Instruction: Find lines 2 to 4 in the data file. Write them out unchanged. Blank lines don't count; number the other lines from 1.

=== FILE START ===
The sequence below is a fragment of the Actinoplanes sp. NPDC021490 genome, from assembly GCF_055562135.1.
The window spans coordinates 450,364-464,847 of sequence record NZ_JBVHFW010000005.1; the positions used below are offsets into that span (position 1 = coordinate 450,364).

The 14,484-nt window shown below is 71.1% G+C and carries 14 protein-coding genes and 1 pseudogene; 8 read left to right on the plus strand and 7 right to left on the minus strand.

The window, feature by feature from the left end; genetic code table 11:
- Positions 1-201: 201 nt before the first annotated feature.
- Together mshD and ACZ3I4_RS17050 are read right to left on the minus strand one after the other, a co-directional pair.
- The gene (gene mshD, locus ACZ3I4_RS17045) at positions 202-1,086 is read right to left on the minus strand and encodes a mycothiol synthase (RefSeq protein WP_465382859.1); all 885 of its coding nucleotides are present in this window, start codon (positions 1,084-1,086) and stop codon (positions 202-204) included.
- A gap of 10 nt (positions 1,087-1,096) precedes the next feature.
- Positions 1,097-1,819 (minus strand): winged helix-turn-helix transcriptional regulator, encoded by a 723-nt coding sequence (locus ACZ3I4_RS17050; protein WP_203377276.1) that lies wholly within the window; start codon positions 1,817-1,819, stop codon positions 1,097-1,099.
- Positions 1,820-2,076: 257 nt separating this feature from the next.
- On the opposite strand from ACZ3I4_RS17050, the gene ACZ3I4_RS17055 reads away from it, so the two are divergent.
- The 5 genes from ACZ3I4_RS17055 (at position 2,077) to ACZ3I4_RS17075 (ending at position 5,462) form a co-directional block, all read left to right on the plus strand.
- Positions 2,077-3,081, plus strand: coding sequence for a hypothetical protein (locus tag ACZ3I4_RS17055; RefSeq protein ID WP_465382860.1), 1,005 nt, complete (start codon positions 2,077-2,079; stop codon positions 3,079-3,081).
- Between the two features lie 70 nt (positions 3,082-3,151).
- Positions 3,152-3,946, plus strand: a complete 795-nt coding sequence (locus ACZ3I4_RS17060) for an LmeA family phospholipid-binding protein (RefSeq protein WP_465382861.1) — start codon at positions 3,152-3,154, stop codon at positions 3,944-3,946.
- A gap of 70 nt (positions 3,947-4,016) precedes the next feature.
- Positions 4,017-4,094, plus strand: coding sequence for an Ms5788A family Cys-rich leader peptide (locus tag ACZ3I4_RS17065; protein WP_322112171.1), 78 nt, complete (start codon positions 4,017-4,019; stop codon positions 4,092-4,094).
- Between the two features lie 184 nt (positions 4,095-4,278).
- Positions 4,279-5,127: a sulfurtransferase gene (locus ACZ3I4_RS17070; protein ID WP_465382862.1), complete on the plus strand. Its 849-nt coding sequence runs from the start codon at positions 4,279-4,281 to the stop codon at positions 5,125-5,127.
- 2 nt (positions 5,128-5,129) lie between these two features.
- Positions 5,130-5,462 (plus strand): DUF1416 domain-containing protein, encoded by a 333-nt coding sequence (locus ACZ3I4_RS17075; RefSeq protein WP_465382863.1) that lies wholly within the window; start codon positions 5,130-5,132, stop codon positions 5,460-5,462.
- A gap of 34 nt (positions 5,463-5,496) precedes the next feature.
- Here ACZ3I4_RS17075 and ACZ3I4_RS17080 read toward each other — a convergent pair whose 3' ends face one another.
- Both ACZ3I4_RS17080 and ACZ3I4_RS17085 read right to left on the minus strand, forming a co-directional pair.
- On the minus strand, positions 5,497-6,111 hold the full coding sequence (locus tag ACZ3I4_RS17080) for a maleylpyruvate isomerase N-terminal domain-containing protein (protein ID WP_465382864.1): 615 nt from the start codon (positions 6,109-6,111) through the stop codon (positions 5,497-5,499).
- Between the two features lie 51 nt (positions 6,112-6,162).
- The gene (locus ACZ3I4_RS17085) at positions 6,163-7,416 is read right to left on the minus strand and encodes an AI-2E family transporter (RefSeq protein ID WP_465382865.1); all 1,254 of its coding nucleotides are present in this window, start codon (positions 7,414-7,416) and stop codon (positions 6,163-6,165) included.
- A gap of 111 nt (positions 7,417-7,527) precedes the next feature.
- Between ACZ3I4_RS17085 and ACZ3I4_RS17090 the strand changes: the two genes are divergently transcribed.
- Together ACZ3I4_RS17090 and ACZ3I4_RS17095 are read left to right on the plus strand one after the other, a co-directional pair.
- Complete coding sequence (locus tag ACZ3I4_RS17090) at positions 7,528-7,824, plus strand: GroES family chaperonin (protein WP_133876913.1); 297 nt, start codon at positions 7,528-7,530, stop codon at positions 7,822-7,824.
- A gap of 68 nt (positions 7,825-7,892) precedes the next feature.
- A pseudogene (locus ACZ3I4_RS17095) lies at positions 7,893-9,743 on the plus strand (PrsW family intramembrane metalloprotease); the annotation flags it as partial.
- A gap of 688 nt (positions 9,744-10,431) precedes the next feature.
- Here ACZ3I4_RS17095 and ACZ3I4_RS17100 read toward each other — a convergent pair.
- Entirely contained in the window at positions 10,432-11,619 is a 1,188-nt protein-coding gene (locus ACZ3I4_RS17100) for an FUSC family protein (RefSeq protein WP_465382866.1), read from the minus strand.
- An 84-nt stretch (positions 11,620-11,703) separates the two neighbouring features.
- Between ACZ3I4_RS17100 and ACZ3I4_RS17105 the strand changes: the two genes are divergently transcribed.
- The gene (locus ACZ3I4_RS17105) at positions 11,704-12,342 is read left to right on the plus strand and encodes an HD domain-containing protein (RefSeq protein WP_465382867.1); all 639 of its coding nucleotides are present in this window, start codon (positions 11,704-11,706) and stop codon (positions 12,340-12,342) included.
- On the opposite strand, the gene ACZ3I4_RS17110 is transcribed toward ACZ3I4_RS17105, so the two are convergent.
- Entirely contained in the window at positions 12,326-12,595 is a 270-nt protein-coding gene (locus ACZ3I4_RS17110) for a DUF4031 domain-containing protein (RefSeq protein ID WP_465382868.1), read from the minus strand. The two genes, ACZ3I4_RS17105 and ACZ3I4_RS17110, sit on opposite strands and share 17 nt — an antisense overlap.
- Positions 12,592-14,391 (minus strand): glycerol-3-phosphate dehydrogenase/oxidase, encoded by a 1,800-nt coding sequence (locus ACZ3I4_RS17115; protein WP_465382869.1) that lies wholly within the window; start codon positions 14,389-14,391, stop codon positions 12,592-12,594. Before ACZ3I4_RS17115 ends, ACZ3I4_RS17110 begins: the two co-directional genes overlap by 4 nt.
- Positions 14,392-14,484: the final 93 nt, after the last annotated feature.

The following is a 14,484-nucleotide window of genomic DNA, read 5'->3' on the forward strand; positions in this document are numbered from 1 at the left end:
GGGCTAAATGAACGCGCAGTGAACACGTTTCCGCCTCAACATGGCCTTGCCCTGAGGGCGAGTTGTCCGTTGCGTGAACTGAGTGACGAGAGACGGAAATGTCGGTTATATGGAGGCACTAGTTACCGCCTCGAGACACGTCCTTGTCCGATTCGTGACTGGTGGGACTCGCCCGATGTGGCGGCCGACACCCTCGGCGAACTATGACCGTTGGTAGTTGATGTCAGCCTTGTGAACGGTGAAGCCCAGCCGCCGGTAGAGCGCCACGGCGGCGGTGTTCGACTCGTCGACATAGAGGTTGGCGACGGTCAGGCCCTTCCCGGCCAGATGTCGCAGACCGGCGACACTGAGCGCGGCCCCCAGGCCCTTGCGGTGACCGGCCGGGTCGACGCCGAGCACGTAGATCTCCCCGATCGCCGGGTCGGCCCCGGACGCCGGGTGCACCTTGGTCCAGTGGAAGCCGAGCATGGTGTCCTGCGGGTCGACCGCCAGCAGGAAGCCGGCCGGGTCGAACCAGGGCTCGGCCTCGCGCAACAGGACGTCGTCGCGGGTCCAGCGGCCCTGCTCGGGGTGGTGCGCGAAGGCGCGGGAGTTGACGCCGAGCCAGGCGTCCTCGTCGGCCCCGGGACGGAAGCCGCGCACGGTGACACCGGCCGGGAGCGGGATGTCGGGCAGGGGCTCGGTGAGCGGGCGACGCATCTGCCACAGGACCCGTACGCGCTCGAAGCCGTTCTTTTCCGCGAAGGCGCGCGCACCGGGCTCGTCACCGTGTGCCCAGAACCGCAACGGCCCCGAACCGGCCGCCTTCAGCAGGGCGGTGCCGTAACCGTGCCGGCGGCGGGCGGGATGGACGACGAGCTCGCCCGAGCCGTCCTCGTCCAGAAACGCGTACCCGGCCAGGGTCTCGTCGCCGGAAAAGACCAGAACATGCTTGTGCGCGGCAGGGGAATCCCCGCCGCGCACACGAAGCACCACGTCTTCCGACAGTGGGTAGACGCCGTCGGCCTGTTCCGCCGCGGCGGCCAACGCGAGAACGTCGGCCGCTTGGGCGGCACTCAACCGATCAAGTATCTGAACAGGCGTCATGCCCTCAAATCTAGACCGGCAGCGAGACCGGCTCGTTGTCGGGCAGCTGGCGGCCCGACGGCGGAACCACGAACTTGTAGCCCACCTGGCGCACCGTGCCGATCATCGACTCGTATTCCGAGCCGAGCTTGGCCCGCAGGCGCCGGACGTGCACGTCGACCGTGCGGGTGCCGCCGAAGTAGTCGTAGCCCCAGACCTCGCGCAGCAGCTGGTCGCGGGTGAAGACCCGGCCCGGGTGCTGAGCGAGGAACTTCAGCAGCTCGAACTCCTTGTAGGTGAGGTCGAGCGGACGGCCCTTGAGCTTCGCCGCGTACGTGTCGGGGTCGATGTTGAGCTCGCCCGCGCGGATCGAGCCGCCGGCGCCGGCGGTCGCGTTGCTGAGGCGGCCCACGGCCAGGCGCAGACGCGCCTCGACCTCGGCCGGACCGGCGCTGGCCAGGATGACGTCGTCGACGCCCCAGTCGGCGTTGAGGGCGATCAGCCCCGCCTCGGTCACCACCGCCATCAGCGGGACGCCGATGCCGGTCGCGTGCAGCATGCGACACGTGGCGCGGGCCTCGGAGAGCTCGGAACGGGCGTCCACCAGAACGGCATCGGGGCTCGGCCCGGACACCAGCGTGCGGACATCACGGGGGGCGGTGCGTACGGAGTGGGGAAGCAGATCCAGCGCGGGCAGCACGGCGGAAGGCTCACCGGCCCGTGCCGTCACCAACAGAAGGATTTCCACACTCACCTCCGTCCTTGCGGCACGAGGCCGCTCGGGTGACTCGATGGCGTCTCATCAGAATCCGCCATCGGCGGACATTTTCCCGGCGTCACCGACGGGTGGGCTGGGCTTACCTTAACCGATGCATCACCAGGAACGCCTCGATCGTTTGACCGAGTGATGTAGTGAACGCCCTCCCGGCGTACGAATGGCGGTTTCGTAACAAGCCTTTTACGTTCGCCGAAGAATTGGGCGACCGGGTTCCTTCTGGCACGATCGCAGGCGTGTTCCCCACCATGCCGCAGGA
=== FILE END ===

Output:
The window spans coordinates 450,364-464,847 of sequence record NZ_JBVHFW010000005.1; the positions used below are offsets into that span (position 1 = coordinate 450,364).

The 14,484-nt window shown below is 71.1% G+C and carries 14 protein-coding genes and 1 pseudogene; 8 read left to right on the plus strand and 7 right to left on the minus strand.

The window, feature by feature from the left end; genetic code table 11: